Golden Eagles live in open and semiopen country featuring native vegetation across most of the Northern Hemisphere. They avoid developed areas and uninterrupted stretches of forest. They are found primarily in mountains up to 12,000 feet, canyonlands, rimrock terrain, and riverside cliffs and bluffs. Golden Eagles nest on cliffs and steep escarpments in grassland, chapparal, shrubland, forest, and other vegetated areas. Back to top
Golden Eagles prey mainly on small to medium-sized mammals, including hares, rabbits, ground squirrels, prairie dogs, and marmots. Black-tailed jackrabbits are a key prey species throughout much of their range. These eagles are also capable of taking larger bird and mammal prey, including cranes, swans, deer, and domestic livestock. They have even been observed killing seals, mountain goats, bighorn sheep, pronghorn, coyotes, badgers, and bobcats. In addition to live prey, Golden Eagles often feed on carrion, following crows and other scavengers to a meal. They also catch fish, rob nests, and steal food from other birds.Back to top
Golden Eagles usually nest on cliffs. They may also build nests in trees, on the ground, or in human-made structures, including windmills, observation towers, nesting platforms, and electrical transmission towers. Constructed near hunting grounds, Golden Eagle nests often command a wide view of their surroundings.
Starting 1–3 months before egg-laying, a Golden Eagle pair builds a nest of sticks and vegetation—sometimes also including bones, antlers, and human-made objects such as wire and fence posts. They line the nest with locally available vegetation, such as yucca, grasses, bark, leaves, mosses and lichens, or conifer boughs. They often include aromatic leaves, possibly to keep insect pests at bay. Resident birds continue adding nest material year-round, reusing the same nest for multiple seasons and sometimes alternating between two nests. Nests are huge, averaging some 5-6 feet wide, and 2 feet high, enclosing a bowl about 3 feet by 2 feet deep. The largest Golden Eagle nest on record was 20 feet tall, 8.5 feet wide.
|Clutch Size:||1-3 eggs|
|Number of Broods:||1 brood|
|Egg Length:||2.7-3.4 in (6.8-8.6 cm)|
|Egg Width:||1.9-2.5 in (4.9-6.4 cm)|
|Incubation Period:||41-45 days|
|Nestling Period:||45-81 days|
|Egg Description:||White to cream or pale pink, usually with small brown blotches.|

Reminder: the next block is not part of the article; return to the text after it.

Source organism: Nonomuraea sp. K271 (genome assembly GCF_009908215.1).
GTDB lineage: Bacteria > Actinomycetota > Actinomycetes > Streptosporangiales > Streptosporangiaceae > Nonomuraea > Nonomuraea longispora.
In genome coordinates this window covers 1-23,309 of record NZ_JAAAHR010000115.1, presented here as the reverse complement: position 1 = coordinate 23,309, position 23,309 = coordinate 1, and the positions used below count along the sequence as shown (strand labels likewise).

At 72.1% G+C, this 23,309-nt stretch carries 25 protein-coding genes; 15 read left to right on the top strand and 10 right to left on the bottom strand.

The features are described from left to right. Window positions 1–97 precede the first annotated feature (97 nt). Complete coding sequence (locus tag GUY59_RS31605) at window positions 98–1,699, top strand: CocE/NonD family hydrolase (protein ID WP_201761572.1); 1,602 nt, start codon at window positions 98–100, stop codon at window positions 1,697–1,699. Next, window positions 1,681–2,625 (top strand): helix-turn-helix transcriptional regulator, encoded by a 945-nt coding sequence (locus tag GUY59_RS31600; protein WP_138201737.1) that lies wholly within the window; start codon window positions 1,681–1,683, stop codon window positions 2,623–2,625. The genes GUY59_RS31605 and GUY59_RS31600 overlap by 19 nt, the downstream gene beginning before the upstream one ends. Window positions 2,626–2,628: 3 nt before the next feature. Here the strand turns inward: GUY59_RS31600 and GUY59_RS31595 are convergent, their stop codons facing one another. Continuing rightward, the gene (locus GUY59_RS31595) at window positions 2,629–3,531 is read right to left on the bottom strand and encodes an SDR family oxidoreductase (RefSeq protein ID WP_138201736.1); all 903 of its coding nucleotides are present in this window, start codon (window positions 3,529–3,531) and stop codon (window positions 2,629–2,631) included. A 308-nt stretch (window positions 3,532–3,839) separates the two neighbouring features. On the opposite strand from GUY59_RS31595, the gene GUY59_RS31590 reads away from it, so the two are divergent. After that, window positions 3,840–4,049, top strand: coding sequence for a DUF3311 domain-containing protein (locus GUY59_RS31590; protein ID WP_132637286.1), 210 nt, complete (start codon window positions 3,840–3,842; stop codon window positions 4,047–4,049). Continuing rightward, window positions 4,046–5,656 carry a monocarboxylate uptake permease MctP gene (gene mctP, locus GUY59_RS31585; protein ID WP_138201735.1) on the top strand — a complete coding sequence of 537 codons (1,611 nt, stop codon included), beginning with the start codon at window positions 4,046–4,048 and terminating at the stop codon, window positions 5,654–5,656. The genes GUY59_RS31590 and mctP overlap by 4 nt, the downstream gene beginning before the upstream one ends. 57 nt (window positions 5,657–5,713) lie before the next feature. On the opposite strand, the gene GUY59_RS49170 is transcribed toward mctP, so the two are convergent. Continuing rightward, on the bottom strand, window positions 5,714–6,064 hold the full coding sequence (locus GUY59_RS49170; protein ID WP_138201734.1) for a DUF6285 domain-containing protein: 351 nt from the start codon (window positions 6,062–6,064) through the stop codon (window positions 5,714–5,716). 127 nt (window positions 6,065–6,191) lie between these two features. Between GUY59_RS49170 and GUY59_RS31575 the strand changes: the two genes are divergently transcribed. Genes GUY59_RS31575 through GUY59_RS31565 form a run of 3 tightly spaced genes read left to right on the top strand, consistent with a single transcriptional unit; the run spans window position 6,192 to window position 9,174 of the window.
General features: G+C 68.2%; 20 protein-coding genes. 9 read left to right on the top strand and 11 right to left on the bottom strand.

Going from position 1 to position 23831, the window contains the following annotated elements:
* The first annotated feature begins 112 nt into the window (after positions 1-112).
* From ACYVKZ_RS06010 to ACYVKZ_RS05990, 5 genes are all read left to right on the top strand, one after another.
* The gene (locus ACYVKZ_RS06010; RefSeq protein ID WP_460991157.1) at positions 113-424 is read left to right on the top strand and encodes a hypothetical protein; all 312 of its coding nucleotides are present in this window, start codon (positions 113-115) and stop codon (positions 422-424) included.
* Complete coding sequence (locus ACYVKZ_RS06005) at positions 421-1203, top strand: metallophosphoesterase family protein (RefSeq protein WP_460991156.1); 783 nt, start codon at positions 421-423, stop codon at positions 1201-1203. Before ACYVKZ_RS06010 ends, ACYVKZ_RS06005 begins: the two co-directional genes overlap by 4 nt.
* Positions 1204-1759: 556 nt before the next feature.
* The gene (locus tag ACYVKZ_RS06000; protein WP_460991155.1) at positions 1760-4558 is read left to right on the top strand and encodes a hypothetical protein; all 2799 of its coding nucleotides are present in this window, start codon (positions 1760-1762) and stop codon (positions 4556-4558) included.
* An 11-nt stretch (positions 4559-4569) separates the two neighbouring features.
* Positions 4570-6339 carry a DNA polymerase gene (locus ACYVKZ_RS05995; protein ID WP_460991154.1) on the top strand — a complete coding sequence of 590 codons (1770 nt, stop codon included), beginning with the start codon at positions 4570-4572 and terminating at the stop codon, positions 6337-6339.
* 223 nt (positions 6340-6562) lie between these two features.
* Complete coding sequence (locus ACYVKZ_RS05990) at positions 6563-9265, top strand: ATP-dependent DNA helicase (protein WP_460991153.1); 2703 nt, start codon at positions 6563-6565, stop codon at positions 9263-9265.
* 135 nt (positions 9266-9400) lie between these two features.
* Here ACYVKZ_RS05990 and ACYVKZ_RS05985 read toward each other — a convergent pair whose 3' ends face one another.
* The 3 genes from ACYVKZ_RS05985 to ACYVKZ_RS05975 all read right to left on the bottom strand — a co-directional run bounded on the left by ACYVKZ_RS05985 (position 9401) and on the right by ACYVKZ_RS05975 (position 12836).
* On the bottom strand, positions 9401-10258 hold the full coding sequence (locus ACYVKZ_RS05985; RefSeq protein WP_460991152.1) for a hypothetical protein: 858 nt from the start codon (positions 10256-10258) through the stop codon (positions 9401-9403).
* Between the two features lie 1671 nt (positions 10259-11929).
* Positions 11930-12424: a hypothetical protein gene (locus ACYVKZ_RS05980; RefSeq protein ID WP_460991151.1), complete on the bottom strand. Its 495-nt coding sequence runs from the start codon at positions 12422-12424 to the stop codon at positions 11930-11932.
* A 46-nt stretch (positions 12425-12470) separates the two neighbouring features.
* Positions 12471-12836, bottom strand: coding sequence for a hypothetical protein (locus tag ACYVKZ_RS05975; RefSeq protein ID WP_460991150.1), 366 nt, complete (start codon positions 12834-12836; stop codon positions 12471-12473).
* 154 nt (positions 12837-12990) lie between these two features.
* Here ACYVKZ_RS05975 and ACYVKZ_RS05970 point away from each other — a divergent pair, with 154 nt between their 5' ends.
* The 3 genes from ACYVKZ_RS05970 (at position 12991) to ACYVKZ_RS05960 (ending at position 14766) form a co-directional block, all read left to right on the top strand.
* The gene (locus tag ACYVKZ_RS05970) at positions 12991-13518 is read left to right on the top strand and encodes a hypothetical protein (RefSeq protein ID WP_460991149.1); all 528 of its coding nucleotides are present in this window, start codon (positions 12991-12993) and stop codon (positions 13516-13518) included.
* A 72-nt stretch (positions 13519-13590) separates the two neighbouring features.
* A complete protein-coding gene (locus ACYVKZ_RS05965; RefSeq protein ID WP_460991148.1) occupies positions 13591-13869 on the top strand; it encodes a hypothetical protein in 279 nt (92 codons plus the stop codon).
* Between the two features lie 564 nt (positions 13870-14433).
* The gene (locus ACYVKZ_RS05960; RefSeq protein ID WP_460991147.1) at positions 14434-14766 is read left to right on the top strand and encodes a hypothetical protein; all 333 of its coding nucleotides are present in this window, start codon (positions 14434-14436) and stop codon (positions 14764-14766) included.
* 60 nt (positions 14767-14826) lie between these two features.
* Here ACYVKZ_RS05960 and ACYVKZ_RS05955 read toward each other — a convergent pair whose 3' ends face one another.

|Condition at Hatching:||Weak, weighing about 3 oz; partially covered with grayish-white down; eyes partially open.|
Golden Eagles possess astonishing speed and maneuverability for their size. Diving from great heights, they have been clocked at close to 200 miles per hour. In an undulating territorial and courtship display known as “sky-dancing,” a Golden Eagle performs a rapid series of up to 20 steep dives and upward swoops, beating its wings three or four times at the top of each rise. In “pendulum flight,” the eagle dives and rises, then turns over to retrace its path. Single birds and pairs engage in aerial play with objects such as sticks or dead prey, carrying these items high into the sky, then dropping and retrieving them. In addition to attacking prey from the air, Golden Eagles sometimes hunt on the ground, wildly flapping as they run. Mated pairs hunt jackrabbits cooperatively during breeding season—one eagle diverting the animal’s attention while the second makes the kill. Back to top
Golden Eagle populations were stable between 1966 and 2019, according to the North American Breeding Bird Survey. Partners in Flight estimates their global breeding population to be 130,000 and rates them 10 out of 20 on the Continental Concern Score, indicating a species of low conservation concern. In 1962, the U.S. Bald and Golden Eagle Protection Act outlawed harming these birds, their eggs, and their nests. Although this legislation remains in effect, humans are still Golden Eagles’ greatest threat. It's estimated that more than 70% of recorded Golden Eagle deaths are attributable to human impact, either intentional or inadvertent. Some sheep ranchers trapped, shot, or poisoned the birds into the 1980s. Some eagles die after eating poisoned prey animals set out to control coyotes. Others succumb to lead poisoning from ammunition in hunter-shot prey. Most recorded deaths are from collisions with vehicles, wind turbines, and other structures or from electrocution at power poles (newer designs have been developed that, if used, can greatly reduce this risk). Urbanization, agricultural development, and changes in wildfire regimes have compromised nesting and hunting grounds in southern California and in the sagebrush steppes of the inner western U.S. Golden Eagles did not prove as susceptible to poisoning from the pesticide DDT as other large raptors, probably because of their diet of mammals.Back to top
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